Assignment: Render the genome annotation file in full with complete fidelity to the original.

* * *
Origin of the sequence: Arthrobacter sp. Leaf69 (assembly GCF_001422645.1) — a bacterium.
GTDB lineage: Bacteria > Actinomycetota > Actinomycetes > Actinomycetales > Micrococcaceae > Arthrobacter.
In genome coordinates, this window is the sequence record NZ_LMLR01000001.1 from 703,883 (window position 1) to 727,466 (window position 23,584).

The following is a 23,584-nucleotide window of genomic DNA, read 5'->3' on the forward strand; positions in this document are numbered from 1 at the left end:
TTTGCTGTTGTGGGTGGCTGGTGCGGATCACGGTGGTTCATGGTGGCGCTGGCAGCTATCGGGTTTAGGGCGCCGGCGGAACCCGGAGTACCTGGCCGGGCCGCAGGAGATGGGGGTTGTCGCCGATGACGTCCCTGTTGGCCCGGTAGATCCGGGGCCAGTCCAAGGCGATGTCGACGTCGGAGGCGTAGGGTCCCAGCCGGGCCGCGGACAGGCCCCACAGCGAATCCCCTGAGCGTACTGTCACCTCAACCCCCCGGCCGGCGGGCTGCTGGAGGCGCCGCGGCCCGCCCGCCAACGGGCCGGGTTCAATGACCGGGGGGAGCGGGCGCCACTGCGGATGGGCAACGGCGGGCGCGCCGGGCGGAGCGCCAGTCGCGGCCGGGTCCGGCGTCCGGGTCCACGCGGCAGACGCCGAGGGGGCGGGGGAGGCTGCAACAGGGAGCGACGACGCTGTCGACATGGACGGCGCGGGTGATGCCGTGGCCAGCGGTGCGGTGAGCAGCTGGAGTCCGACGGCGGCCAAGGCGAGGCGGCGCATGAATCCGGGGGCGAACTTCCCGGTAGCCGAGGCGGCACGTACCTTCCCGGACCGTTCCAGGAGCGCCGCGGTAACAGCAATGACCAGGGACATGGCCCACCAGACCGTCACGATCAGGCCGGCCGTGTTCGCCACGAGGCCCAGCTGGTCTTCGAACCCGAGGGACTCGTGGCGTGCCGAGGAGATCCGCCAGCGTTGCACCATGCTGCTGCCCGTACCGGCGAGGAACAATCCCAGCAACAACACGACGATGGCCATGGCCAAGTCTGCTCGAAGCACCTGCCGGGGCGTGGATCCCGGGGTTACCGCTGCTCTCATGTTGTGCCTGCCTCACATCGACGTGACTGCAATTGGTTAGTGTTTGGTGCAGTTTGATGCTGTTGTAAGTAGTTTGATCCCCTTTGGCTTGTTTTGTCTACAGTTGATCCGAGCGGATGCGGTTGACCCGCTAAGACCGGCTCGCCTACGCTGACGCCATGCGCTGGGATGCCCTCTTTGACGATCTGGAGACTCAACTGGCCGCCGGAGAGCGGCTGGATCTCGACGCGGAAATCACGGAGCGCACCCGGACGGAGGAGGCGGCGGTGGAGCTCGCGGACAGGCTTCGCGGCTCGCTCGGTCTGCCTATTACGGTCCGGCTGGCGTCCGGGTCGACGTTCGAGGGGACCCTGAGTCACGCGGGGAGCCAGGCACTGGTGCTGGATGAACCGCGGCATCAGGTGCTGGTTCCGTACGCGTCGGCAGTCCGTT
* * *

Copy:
Origin of the sequence: Arthrobacter sp. Leaf69 (assembly GCF_001422645.1) — a bacterium.
GTDB lineage: Bacteria > Actinomycetota > Actinomycetes > Actinomycetales > Micrococcaceae > Arthrobacter.
In genome coordinates, this window is the sequence record NZ_LMLR01000001.1 from 703,883 (window position 1) to 727,466 (window position 23,584).

The following is a 23,584-nucleotide window of genomic DNA, read 5'->3' on the forward strand; positions in this document are numbered from 1 at the left end:
TTTGCTGTTGTGGGTGGCTGGTGCGGATCACGGTGGTTCATGGTGGCGCTGGCAGCTATCGGGTTTAGGGCGCCGGCGGAACCCGGAGTACCTGGCCGGGCCGCAGGAGATGGGGGTTGTCGCCGATGACGTCCCTGTTGGCCCGGTAGATCCGGGGCCAGTCCAAGGCGATGTCGACGTCGGAGGCGTAGGGTCCCAGCCGGGCCGCGGACAGGCCCCACAGCGAATCCCCTGAGCGTACTGTCACCTCAACCCCCCGGCCGGCGGGCTGCTGGAGGCGCCGCGGCCCGCCCGCCAACGGGCCGGGTTCAATGACCGGGGGGAGCGGGCGCCACTGCGGATGGGCAACGGCGGGCGCGCCGGGCGGAGCGCCAGTCGCGGCCGGGTCCGGCGTCCGGGTCCACGCGGCAGACGCCGAGGGGGCGGGGGAGGCTGCAACAGGGAGCGACGACGCTGTCGACATGGACGGCGCGGGTGATGCCGTGGCCAGCGGTGCGGTGAGCAGCTGGAGTCCGACGGCGGCCAAGGCGAGGCGGCGCATGAATCCGGGGGCGAACTTCCCGGTAGCCGAGGCGGCACGTACCTTCCCGGACCGTTCCAGGAGCGCCGCGGTAACAGCAATGACCAGGGACATGGCCCACCAGACCGTCACGATCAGGCCGGCCGTGTTCGCCACGAGGCCCAGCTGGTCTTCGAACCCGAGGGACTCGTGGCGTGCCGAGGAGATCCGCCAGCGTTGCACCATGCTGCTGCCCGTACCGGCGAGGAACAATCCCAGCAACAACACGACGATGGCCATGGCCAAGTCTGCTCGAAGCACCTGCCGGGGCGTGGATCCCGGGGTTACCGCTGCTCTCATGTTGTGCCTGCCTCACATCGACGTGACTGCAATTGGTTAGTGTTTGGTGCAGTTTGATGCTGTTGTAAGTAGTTTGATCCCCTTTGGCTTGTTTTGTCTACAGTTGATCCGAGCGGATGCGGTTGACCCGCTAAGACCGGCTCGCCTACGCTGACGCCATGCGCTGGGATGCCCTCTTTGACGATCTGGAGACTCAACTGGCCGCCGGAGAGCGGCTGGATCTCGACGCGGAAATCACGGAGCGCACCCGGACGGAGGAGGCGGCGGTGGAGCTCGCGGACAGGCTTCGCGGCTCGCTCGGTCTGCCTATTACGGTCCGGCTGGCGTCCGGGTCGACGTTCGAGGGGACCCTGAGTCACGCGGGGAGCCAGGCACTGGTGCTGGATGAACCGCGGCATCAGGTGCTGGTTCCGTACGCGTCGGCAGTCCGTT